US Korea Institute

Friday August 22nd 2014
Subscribe to Our RSS feed@38NorthNK on Twitter
38 North offers informed analysis of events in and around the DPRK.

Subscribe for latest


Insider

Archives

Significant Developments at North Korea’s Sohae Test Facility

By
29 January 2014


A 38 North exclusive with analysis by Nick Hansen.

Summary

Recent commercial satellite imagery indicates that North Korea may be preparing the Sohae Satellite Launching Station (“Tongchang-ri”) for a more robust rocket test program in the future involving larger space launch vehicles and road-mobile ballistic missiles able to attack targets in Northeast Asia and the United States. Specifically:

  • The Sohae gantry tower has been undergoing significant modifications to enable it to launch a large rocket up to 25 percent longer than the Unha-3 space launch vehicle tested in 2012. It is unclear when that rocket will be ready. Because of construction, the pad will not be available for launches until March/April 2014 at the earliest.
  • Construction has continued since summer 2013 on a growing number of projects consistent with preparations for using Sohae as a training and launch facility for North Korea’s new generation of regional and intercontinental-range mobile missiles. The latest projects are the construction of two 45,000-gallon tanks that could be used to fuel vehicles in mobile missile units and a pad possibly intended for use by those units for training.
  • A possible test of a rocket engine used by the road-mobile KN-08 intercontinental ballistic missile took place between late December 2013 and early January 2014. Imagery from late December indicated the presence of what appears to be a rocket stage consistent with the KN-08 ballistic missile’s first stage and possibly a crane that would be used to place the engine into the test stand and remove it after a test. Imagery taken two weeks later showed that the rocket stage and other equipment were gone.
  • North Korea continues to upgrade the facility’s instrumentation site including the installation of a new permanent dish antenna for tracking launches, providing a further indication that Sohae will be the location of an active space launch vehicle and missile test program in the future

Pad Upgrade for Larger Rockets Continues: No Tests before Spring 2014 at the Earliest

While modification of the gantry tower used for previous Unha-3 rocket launches has been ongoing since late 2013, recent satellite imagery indicates definitively that the work is intended to allow future launches of larger rockets by adding an upper platform to the tower as well as making changes to the mobile launch stand. One possibility is that the gantry and pad are being modified to handle a large 40-meter long rocket based on the mockup reportedly spotted at the Sanum-dong missile facility outside Pyongyang in April 2012. Moreover, the modified gantry will be able to enclose the payload—including new generations of DPRK satellites—and provide room under a cover to work on it.

Prior to recent construction, the gantry tower—consisting of nine levels with only the lower seven built out for the Unha rocket—remained unchanged since it was completed in 2010 (figure 1). The tower was about 47 meters high, not counting the crane at the top, and the spacing between the levels was approximately 4.5 meters. Both the ground level and the mobile launch stand were 7 meters high. The 30 meter long Unha rocket, setting on the launch stand, only used 37 meters of the gantry. The two additional levels present at the top were not built out or used for the Unha, indicating that the tower was designed to launch larger rockets.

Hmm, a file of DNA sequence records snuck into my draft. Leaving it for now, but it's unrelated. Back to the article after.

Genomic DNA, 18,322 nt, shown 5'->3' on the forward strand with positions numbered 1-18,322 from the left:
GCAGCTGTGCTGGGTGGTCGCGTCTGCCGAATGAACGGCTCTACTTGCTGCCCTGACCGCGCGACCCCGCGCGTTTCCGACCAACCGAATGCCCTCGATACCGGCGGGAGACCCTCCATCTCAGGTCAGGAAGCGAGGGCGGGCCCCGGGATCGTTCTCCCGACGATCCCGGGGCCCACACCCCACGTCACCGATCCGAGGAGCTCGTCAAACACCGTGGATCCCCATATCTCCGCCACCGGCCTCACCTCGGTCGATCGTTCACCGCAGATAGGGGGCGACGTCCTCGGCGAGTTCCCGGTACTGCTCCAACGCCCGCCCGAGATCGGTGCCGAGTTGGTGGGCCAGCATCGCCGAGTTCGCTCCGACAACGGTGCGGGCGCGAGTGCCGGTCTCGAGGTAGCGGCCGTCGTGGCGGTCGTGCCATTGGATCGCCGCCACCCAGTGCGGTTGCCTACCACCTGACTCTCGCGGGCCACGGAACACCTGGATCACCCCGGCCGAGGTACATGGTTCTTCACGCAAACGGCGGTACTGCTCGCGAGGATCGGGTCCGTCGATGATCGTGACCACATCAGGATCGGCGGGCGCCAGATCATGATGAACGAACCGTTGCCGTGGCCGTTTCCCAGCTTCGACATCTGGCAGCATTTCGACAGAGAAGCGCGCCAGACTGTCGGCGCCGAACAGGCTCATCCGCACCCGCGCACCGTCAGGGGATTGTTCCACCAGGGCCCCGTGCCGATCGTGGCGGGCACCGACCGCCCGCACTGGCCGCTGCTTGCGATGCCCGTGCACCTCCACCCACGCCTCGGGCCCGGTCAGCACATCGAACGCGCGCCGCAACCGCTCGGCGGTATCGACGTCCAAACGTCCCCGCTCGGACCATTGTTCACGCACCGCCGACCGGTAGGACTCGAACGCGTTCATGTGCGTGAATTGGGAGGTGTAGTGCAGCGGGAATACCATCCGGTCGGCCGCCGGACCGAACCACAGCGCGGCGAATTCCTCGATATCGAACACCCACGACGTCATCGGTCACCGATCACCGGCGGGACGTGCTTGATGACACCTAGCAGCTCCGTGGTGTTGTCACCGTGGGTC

Figure 1. Original Unha-3 Gantry.

Image left: Voice Of America/Sungwon Baik; Image right: Associated Press.

The build out of the top of the tower began in October 2013 including the addition of a tenth level. Structural steal beams for the new platform were first seen on the pad that month and work modifying the mobile launch stand also appeared to have started. By mid-November, the new upper platform was taking shape. The top pair of swiveling work platforms on the eighth and ninth levels had been removed to facilitate the addition of the tenth level and placed on the pad. By late December 2013, a second pair of swiveling work platforms was being assembled on the pad, probably to attach to the new level that was then nearly complete. Throughout this period work appears to have continued on the mobile launch stand (figure 2).

When the modifications are finished, the tower should measure 52 meters high, not including the crane. It will be able to handle a large rocket 40-43 meters in length sitting on the same 7 meter high launch stand. Modification of the mobile launch stand may be intended to increase its diameter to handle the larger first stage of the new rocket. (The diameter of the Unha’s first stage is 2.4 meters while the new rocket’s first stage diameter may be 3-3.5 meters).

Based on the current pace of work, the modifications could be completed by March or April 2014. Until then the pad will be out of commission and unable to conduct launches. Since most of the work is being done on the top portion of the gantry not used by the Unha, the modified pad will most likely be able to continue launches of that rocket as well as larger ones.

Figure 2. Modified Unha-3 Gantry and Launch Stand.

Image © 2014 Astrium. All rights reserved. No media distribution is allowed at this time. For questions, contact thirtyeightnorth@gmail.com.

Continued Preparations for Mobile Missile Training and Launches?